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The benefits of public speaking

14 reasons to let go of public speaking fear

By: Susan Dugdale | Last modified: 05-02-2021

Tell me more!

I'm so glad you asked.

The benefits of public speaking are many, so if you're among the hordes of anxious "yet-to-be-convinced-I'd-rather-spend-time-at-the-dentist-getting-my-teeth-drilled-without-pain-relief" people, for your own sake, please listen up. 

There are 14 excellent reasons below to rid yourself of public speaking fear.  

To put it bluntly, you'll be able to do more for yourself and for others if can learn to speak up competently and confidently.

A note for teachers

If you teach a speech class or lead a public speaking group use the list for motivating your students. It would make a good introduction to a course. You could offer it along the lines of: "This is what you'll achieve - the gifts you'll give yourselves, when you exchange paralyzing public speaking anxiety for can-do confidence".

Red apple with target circle

14 benefits of public speaking

When you learn to feel comfortable speaking publicly you will find you have:

1. More confidence

If the 'old you' suffered from doubt and anxiety, you'll find it gradually replaced by a new self image. You'll see yourself standing tall, talking easily and communicating well. You will feel empowered.

2. The ability to easily assume leadership in a group, or to readily talk for yourself.

If you let others do your talking for you in the past or found it hard to express what you wanted to say, that will fade. Not only will you be able to fluently speak your mind but you'll find yourself doing it for others too.

3. Become more definite

In other words, you'll no longer let things go saying "they don't matter" when what you really mean is you lack the confidence to state your case clearly.

4. Developed your listening, reading and writing skills

Preparing an effective speech involves considering your audience which means listening carefully, and sensitively, and then using what you've learned to shape your material for presentation.

You'll also  learn to hone your reading skills through research, and your writing through wanting to communicate effectively.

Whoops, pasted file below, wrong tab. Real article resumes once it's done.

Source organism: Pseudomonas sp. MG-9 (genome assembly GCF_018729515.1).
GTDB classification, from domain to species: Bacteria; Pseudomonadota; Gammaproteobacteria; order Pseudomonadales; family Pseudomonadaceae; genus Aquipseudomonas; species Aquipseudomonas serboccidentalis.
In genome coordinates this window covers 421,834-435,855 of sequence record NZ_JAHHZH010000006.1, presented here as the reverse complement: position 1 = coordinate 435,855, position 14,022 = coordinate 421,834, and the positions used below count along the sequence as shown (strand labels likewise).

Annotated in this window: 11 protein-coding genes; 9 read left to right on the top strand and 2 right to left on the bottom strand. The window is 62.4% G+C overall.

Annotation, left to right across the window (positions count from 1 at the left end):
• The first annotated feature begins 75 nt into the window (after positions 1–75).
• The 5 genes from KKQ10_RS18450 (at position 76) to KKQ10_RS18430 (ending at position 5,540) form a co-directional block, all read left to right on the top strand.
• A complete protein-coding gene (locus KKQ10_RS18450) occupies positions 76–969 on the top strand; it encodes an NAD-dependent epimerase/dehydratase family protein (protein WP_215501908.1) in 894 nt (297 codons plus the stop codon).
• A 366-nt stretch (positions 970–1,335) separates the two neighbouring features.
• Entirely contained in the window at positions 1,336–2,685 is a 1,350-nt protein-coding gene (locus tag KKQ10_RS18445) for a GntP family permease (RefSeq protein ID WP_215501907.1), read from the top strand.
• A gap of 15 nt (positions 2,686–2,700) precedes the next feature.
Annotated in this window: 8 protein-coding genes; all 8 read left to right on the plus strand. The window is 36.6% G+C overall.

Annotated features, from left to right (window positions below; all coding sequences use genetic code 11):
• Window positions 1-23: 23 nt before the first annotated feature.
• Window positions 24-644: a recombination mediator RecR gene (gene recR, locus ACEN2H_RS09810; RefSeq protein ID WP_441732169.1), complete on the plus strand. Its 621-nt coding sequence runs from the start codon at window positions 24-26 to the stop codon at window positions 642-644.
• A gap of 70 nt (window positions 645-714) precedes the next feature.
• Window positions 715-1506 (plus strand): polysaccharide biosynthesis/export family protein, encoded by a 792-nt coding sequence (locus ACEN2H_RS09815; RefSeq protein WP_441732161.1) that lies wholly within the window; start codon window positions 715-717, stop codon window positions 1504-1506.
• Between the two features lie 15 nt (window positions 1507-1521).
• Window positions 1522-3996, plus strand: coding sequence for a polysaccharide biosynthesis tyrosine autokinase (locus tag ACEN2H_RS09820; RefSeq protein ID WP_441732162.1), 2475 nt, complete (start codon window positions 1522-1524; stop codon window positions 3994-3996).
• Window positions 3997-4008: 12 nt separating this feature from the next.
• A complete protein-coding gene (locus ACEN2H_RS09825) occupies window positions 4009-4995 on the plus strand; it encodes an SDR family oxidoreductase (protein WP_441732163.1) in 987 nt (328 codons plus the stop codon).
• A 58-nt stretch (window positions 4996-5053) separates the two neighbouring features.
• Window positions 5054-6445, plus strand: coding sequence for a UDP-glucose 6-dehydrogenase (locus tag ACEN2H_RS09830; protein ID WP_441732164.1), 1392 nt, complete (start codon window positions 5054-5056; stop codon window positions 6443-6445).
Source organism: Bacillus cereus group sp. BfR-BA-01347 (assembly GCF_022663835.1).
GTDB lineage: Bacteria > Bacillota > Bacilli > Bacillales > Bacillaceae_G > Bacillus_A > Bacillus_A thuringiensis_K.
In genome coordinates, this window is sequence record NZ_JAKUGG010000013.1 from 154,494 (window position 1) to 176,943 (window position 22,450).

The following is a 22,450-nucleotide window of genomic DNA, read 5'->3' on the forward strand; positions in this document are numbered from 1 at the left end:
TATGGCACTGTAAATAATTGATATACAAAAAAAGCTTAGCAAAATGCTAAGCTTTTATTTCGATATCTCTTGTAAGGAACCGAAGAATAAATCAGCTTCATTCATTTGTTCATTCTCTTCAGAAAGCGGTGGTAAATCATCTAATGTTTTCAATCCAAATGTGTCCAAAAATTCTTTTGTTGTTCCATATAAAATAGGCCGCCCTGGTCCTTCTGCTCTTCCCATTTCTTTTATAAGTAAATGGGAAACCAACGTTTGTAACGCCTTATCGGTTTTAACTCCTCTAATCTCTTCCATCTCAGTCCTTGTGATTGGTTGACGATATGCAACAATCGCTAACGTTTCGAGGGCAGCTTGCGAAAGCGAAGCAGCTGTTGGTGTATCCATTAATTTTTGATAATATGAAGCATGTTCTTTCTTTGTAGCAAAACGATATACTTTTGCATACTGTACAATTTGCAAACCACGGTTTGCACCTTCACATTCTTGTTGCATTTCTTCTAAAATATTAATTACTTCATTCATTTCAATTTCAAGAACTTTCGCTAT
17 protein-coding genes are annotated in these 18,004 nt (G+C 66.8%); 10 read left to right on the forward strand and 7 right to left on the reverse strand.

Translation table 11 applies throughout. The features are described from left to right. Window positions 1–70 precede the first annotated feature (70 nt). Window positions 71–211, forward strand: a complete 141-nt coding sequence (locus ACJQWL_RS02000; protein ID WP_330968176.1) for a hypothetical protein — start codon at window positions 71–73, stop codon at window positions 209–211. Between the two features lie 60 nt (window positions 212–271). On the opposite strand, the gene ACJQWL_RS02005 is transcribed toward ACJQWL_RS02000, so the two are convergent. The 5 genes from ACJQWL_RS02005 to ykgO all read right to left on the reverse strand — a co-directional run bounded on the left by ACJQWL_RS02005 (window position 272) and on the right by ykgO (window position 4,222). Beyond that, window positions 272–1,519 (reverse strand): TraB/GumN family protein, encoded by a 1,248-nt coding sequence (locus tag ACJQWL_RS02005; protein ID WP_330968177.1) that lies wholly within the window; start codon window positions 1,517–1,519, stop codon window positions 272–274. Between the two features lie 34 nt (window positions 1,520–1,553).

5. Learned a lot of performance skills in order to make your speech more effective

You'll have become conscious of timing - when to pause and how long for. You'll know about vocal variety - how to shift through changes of volume, speech rate, pitch and tone. Your articulation will be clearer. As you become more confident you'll know about mime, using props and story telling. All of these skills enhance your speech.

6. Experienced the joy of breaking down cultural and social barriers through knowing what to say and how to say it.

7. The pleasure of sharing, motivating, inspiring or helping people to help themselves.

You've become a change agent -a powerful conduit for spreading hope.

8. Developed your vocabulary and general speech fluency

You'll know the effect of the words you choose to express your message and you'll also know they need to be different for different audiences to hear or receive them the way you want them to.

As well as having a flexible vocabulary, you'll no longer "um" and "ah" or use any of the fillers we commonly hear in everyday conversation indicating that the speaker may be unsure about what they're saying, or anxious about saying anything at all.

9. Become more conscious of your personal potential

Minus public speaking fear you will aim higher whereas before you may have settled for much less.

10. Become more conscious or responsible for the impact you have on others

You will know your words are powerful and you will be more careful about what you say and how you say it.

11. No fear of impromptu or spontaneous speaking challenges

When called upon to say a few words at a moment's notice your heart will not pound. Instead you'll find yourself graciously accepting the opportunity given and speaking fluently.

12. Increased your social network considerably

Putting yourself forward makes it easier for you to meet others. You'll find people want to talk to you - your spirit of "can-do" is attractive, energizing. You will draw people to you.

13. Become a role model for younger people

14. Increased or opened up opportunities for career advancement

People who can communicate well are always wanted in any profession.


There you have it: 14 compelling benefits of public speaking.

It truly is worth "feeling the fear and doing it anyway". Try it.

References:

"Benefits of Public Speaking" by Lisa Schreiber and Morgan Hartranft, Millersville University, USA, LibreTexts, licensed under CC BY-NC-ND.

"Stand up, Speak out: The Practice and Ethics of Public Speaking, Why is Public Speaking Important" produced by the University of Minnesota Libraries Publishing through the eLearning Support Initiative.